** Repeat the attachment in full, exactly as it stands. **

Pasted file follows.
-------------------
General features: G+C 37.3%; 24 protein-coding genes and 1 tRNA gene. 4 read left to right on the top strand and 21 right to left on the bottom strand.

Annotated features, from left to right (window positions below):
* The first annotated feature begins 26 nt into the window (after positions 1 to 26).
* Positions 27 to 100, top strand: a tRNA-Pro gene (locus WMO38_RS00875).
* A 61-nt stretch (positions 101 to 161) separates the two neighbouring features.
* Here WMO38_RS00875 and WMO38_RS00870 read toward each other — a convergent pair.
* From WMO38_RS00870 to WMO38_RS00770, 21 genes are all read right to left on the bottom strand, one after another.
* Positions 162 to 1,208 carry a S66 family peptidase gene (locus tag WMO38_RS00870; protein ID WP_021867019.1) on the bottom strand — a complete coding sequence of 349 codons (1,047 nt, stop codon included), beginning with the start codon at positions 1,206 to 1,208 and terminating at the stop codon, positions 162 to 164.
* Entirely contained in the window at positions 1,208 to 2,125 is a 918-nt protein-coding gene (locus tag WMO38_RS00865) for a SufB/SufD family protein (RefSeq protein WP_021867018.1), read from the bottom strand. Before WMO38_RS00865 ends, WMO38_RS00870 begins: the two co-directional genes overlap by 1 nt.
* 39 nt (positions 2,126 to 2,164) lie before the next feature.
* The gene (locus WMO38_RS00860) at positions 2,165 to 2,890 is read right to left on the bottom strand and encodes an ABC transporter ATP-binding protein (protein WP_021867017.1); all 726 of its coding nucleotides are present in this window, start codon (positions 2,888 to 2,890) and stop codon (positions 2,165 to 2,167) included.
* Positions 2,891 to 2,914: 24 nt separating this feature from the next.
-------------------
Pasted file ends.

General features: G+C 37.3%; 24 protein-coding genes and 1 tRNA gene. 4 read left to right on the top strand and 21 right to left on the bottom strand.

Annotated features, from left to right (window positions below):
* The first annotated feature begins 26 nt into the window (after positions 1 to 26).
* Positions 27 to 100, top strand: a tRNA-Pro gene (locus WMO38_RS00875).
* A 61-nt stretch (positions 101 to 161) separates the two neighbouring features.
* Here WMO38_RS00875 and WMO38_RS00870 read toward each other — a convergent pair.
* From WMO38_RS00870 to WMO38_RS00770, 21 genes are all read right to left on the bottom strand, one after another.
* Positions 162 to 1,208 carry a S66 family peptidase gene (locus tag WMO38_RS00870; protein ID WP_021867019.1) on the bottom strand — a complete coding sequence of 349 codons (1,047 nt, stop codon included), beginning with the start codon at positions 1,206 to 1,208 and terminating at the stop codon, positions 162 to 164.
* Entirely contained in the window at positions 1,208 to 2,125 is a 918-nt protein-coding gene (locus tag WMO38_RS00865) for a SufB/SufD family protein (RefSeq protein WP_021867018.1), read from the bottom strand. Before WMO38_RS00865 ends, WMO38_RS00870 begins: the two co-directional genes overlap by 1 nt.
* 39 nt (positions 2,126 to 2,164) lie before the next feature.
* The gene (locus WMO38_RS00860) at positions 2,165 to 2,890 is read right to left on the bottom strand and encodes an ABC transporter ATP-binding protein (protein WP_021867017.1); all 726 of its coding nucleotides are present in this window, start codon (positions 2,888 to 2,890) and stop codon (positions 2,165 to 2,167) included.
* Positions 2,891 to 2,914: 24 nt separating this feature from the next.